BMW revealed an updated S1000RR with restyled bodywork, reduced weight and increased power.

The S1000RR made a big splash when it was first introduced in 2009, impressing with its power numbers and winning our 2010 Motorcycle of the Year award. The new S1000RR promises even better performance figures, claiming a peak output of 199 hp, (6hp more than the previous model). Torque still tops out at 83 ft-lb but BMW says the torque curve is more linear with a wider plateau beatween 9500 rpm and 12000 rpm. BMW says it also trimmed 8.8 pounds off the S1000RR, claiming a weight – with fuel – of 449.7 pounds, for an improved power-to-weight ratio.


The performance upgrade stems from a redesigned cylinder head with new duct geometry, intake camshaft and lighter intake valves. The airbox and intake were modified with a shorter intake length. The new exhaust system also contributes to the power and torque characteristics while weighing 6.6 pounds lighter than the previous exhaust.

The chassis incorporates a new, lighter frame with updated steering head angle, wheel castor, wheelbase and swingarm pivot point. BMW claims the updates increase traction and feedback.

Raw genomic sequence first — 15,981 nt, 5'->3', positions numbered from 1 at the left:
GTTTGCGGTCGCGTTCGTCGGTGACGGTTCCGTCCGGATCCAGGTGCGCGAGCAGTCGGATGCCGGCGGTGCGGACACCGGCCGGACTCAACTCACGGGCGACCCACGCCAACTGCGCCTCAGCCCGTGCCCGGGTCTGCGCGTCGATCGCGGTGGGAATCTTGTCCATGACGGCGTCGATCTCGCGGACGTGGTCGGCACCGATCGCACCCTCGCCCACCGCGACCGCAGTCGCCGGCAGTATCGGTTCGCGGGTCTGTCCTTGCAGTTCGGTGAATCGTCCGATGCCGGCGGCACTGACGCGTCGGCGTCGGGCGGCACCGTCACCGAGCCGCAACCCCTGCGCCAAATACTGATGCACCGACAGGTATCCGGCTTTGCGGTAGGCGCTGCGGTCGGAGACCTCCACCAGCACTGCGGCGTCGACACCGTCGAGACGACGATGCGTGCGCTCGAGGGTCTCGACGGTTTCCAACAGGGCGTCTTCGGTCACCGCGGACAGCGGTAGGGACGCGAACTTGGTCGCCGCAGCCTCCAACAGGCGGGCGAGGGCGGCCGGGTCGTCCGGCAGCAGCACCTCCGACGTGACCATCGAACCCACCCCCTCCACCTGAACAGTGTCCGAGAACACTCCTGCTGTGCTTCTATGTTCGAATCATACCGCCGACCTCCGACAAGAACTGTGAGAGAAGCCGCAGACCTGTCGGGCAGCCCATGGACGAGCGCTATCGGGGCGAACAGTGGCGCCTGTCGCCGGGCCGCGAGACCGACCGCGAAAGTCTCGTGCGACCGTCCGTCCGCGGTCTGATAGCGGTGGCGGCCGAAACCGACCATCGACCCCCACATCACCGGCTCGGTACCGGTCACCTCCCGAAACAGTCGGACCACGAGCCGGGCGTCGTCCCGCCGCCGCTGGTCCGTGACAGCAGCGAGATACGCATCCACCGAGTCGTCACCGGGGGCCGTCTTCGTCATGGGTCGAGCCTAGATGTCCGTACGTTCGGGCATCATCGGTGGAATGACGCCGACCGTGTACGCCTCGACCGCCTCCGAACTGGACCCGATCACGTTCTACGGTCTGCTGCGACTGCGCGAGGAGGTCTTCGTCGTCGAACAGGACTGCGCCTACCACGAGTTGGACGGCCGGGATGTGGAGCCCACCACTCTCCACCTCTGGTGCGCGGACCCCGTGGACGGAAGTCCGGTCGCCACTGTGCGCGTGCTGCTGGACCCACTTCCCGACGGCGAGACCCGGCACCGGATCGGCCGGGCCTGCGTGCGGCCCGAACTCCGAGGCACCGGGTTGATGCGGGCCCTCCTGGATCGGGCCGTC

The suspension system is fully-adjustable with updated negative spring travel for more banking clearance. The S1000RR is also available with the optional Dyanmic Damping Control electronic suspension system introduced on the HP4.

The S1000RR comes standard with Rain, Sport and Race ride modes, but adding the Pro option adds Slick and User modes as well as launch control. Other optional electronic features include gear shift assist, dynamic traction control and, for the first time in a superbike, cruise control. ABS and automatic stability control are available as standard.

The 2015 BMW S1000RR will be offered in three color schemes: Racing Red/Light White, Black Storm Metallic and BMW Motorsport.

Follow the rest of our 2014 Intermot Show coverage for more information on new 2015 motorcycle announcements.

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  • little britches

    WOW, other than the HUGE new muffler I thought at first glance it was the old model. I suppose rather than change it up and make it appealing BMW decided to keep its bland eccentric looks. Still not warming up to the style even after 6 years. However they gave it exactly what it didn’t need,, more HP. LOL

    • Master V